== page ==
High School student by day stripper by night?

FYI, behavior contracts typically deal with illegal behaviors and are heavily skewed towards involvement in sports and other extra-curricular activities.

This shouldn’t be a matter for corrupt local school boards. This is a constitutional rights issue. Either a school, which does not follow due process per nationally recognized court procedures and which de facto has the power to turn a student into an indigent, can arbitrarily make up rules or it cannot.

If the school can arbitrarily restrict student’s conduct with no limitations, it can do all sorts of wrongful acts. It could expel students for reading certain books. It could decide to expel students because it heard a rumor a kid was talking back to their parents. And in this particular thread, the assumption is the school hasn’t even bothered to write “no stripping” into the school rules that students and their parents have no choice but to “agree” to, it’s just flexibly interpreting some clause buried deep in the school rules*.

This brings to mind an expulsion case where the students went duck hunting, with their legally authorized firearms they were permitted by state law to possess, and then left the guns in the trucks, parked off campus. The school administration expelled them anyway. (they won on appeal but it shouldn’t have come to that)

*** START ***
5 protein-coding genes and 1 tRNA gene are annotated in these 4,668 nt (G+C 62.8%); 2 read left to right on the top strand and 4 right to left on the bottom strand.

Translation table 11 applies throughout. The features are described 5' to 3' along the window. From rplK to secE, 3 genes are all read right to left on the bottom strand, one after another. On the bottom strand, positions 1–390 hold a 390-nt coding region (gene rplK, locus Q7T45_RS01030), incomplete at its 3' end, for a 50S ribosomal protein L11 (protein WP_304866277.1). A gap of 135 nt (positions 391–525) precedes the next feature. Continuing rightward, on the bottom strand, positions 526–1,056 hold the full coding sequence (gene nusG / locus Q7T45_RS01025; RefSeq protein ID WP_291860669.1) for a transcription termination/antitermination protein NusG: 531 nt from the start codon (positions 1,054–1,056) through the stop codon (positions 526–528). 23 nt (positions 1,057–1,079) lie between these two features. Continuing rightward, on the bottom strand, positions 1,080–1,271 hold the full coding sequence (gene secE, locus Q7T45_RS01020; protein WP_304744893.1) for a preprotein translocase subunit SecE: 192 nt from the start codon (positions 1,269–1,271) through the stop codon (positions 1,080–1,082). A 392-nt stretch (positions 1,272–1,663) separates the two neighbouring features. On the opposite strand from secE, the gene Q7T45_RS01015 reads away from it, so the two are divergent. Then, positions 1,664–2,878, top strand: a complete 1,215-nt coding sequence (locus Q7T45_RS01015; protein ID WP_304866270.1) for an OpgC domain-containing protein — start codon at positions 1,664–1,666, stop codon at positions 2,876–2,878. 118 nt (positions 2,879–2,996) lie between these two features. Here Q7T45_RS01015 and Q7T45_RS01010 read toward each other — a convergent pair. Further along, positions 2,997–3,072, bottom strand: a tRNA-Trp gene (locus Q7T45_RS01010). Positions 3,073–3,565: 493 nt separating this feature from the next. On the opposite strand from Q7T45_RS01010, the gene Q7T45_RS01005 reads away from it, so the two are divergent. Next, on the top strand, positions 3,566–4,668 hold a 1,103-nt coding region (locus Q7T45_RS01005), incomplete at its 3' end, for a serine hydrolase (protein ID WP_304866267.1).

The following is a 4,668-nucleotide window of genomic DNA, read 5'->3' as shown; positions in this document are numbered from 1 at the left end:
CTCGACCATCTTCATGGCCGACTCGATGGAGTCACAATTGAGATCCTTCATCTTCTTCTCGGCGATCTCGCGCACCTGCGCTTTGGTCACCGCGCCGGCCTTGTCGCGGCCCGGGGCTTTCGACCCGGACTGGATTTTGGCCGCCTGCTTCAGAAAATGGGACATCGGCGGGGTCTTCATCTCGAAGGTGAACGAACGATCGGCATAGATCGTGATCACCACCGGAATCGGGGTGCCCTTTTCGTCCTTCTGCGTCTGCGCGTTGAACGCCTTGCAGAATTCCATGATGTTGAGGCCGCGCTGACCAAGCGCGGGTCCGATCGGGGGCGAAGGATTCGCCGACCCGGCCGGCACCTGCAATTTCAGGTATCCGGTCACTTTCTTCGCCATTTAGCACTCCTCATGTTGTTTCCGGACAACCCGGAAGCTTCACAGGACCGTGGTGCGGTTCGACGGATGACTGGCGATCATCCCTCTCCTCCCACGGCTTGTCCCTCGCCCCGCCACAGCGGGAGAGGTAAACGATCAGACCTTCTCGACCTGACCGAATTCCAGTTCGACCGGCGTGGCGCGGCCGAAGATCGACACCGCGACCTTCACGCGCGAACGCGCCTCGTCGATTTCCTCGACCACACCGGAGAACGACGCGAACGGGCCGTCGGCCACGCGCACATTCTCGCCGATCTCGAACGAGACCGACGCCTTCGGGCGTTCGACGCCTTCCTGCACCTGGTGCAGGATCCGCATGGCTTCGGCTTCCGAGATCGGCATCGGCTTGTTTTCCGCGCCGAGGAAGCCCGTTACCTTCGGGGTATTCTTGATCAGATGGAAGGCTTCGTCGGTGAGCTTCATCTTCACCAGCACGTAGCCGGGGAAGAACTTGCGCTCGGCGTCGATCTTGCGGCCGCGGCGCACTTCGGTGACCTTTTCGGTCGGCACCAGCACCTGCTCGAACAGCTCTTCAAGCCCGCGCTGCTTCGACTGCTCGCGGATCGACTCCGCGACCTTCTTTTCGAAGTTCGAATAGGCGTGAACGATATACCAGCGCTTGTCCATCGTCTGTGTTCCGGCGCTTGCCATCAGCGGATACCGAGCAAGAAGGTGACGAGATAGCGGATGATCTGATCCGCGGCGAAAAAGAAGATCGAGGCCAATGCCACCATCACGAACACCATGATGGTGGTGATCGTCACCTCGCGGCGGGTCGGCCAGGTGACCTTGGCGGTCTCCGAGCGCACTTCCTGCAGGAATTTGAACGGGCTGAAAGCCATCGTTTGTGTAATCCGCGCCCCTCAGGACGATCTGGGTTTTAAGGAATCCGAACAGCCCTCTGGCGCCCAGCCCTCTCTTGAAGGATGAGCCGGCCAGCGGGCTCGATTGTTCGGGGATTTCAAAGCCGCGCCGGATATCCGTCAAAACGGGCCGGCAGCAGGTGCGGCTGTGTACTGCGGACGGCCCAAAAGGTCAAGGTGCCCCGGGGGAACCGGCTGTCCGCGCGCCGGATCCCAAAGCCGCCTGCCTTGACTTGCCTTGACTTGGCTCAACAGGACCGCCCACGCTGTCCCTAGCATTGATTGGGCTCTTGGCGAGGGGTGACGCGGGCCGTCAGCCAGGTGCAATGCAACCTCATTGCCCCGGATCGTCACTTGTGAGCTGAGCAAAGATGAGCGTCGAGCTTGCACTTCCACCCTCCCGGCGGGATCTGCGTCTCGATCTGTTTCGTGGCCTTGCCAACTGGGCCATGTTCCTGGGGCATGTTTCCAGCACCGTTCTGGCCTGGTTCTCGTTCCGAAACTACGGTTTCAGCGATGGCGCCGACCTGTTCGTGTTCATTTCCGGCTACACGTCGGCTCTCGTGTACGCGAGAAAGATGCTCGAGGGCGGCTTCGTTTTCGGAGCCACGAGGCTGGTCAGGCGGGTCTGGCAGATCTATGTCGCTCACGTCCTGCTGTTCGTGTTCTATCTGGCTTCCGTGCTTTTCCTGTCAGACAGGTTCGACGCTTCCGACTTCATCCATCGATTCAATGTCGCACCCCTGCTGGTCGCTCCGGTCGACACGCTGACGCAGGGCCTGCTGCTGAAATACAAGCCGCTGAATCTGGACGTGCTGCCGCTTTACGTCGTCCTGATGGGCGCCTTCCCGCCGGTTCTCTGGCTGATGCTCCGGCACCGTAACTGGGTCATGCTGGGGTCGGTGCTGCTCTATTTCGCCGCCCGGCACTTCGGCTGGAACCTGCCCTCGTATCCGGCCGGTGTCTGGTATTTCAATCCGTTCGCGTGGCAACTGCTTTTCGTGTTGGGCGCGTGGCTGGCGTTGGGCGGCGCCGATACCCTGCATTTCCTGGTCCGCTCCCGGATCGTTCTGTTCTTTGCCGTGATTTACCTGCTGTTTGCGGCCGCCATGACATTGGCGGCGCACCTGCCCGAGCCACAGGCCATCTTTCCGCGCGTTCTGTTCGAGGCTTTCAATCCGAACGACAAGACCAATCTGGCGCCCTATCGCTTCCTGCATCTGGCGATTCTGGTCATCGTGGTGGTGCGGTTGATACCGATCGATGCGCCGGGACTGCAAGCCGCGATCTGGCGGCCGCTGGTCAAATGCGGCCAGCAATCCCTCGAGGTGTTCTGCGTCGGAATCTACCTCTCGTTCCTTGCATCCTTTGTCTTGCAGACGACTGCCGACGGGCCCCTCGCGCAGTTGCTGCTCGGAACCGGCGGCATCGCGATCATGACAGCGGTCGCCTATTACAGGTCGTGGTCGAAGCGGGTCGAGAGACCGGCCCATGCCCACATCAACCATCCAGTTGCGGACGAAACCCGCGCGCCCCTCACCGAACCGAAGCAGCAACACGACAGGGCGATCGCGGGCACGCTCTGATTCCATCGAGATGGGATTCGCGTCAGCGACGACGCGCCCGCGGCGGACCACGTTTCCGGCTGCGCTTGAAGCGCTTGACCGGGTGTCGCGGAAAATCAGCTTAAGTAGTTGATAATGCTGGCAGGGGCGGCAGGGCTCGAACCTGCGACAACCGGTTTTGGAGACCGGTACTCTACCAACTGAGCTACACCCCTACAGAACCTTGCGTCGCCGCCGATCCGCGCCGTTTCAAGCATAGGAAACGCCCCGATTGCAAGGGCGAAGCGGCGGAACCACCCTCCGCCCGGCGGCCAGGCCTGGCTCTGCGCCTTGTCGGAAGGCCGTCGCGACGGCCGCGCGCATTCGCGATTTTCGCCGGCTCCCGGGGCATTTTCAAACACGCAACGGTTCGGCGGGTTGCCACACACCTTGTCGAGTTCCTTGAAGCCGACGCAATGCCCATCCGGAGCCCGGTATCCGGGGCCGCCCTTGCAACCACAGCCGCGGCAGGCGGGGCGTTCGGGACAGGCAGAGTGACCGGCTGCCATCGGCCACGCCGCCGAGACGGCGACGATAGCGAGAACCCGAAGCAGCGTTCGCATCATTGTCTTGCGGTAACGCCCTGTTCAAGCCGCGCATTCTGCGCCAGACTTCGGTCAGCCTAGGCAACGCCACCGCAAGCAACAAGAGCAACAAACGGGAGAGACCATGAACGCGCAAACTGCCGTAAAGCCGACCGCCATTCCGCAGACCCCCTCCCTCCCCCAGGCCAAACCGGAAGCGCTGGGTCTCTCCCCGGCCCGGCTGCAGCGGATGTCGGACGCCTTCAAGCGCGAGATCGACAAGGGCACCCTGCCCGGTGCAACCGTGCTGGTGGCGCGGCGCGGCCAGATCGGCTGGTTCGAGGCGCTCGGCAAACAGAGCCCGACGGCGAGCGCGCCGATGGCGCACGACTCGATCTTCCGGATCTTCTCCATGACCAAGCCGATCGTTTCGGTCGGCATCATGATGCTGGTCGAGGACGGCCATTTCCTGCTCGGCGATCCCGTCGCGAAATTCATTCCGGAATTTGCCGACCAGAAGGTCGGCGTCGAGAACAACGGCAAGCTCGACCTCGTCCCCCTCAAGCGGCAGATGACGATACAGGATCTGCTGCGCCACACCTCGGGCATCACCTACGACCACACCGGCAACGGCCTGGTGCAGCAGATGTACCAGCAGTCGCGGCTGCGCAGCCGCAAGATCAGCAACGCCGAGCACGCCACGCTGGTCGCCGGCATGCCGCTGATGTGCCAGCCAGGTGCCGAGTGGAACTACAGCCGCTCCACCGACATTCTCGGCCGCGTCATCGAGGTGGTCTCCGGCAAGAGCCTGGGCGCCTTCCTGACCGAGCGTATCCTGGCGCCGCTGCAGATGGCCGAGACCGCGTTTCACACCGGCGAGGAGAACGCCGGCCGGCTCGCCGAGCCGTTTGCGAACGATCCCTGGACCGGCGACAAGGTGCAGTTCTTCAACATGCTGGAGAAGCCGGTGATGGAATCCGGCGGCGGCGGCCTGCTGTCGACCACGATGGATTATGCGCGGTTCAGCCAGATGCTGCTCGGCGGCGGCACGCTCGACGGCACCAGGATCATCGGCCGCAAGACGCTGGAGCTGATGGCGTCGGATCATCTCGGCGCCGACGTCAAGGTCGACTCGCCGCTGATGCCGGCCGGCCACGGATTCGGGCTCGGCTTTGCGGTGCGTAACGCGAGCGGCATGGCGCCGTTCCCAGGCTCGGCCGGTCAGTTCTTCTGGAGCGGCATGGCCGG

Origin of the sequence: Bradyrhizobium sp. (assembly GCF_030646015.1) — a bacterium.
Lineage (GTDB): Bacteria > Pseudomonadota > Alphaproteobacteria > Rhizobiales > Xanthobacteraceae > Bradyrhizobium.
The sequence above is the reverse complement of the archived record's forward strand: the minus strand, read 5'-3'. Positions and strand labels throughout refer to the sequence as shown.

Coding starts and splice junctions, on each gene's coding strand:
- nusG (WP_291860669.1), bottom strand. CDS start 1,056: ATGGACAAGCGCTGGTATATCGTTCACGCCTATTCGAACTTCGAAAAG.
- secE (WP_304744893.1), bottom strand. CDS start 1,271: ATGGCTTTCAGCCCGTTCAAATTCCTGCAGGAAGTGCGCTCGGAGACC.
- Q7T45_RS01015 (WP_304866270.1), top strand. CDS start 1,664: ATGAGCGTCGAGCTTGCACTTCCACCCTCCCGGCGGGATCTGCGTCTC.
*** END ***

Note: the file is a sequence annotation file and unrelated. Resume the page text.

I think school administrations should be liable for treble or 10x damages if they do shit like this.

*Maybe the clause says “the student shall not commit acts of moral turpitude” and the school just decides that since the administrators think stripping is immoral, the clause applies.

Yeah, what Scumpup is describing is unconstitutional.

A while back, I was involved in a community activity with a high school teacher who talked a lot about his second period class, which was composed of what could best be described as at-risk students. He told us about one boy in particular who had decided to start working out, because he was going to soon be 18, at which time he could work as a male stripper. This man, who I am 99% certain is gay himself, pointed out to the boy that he would mostly be performing for a gay clientele, something the boy did not know and didn’t really seem to comprehend either.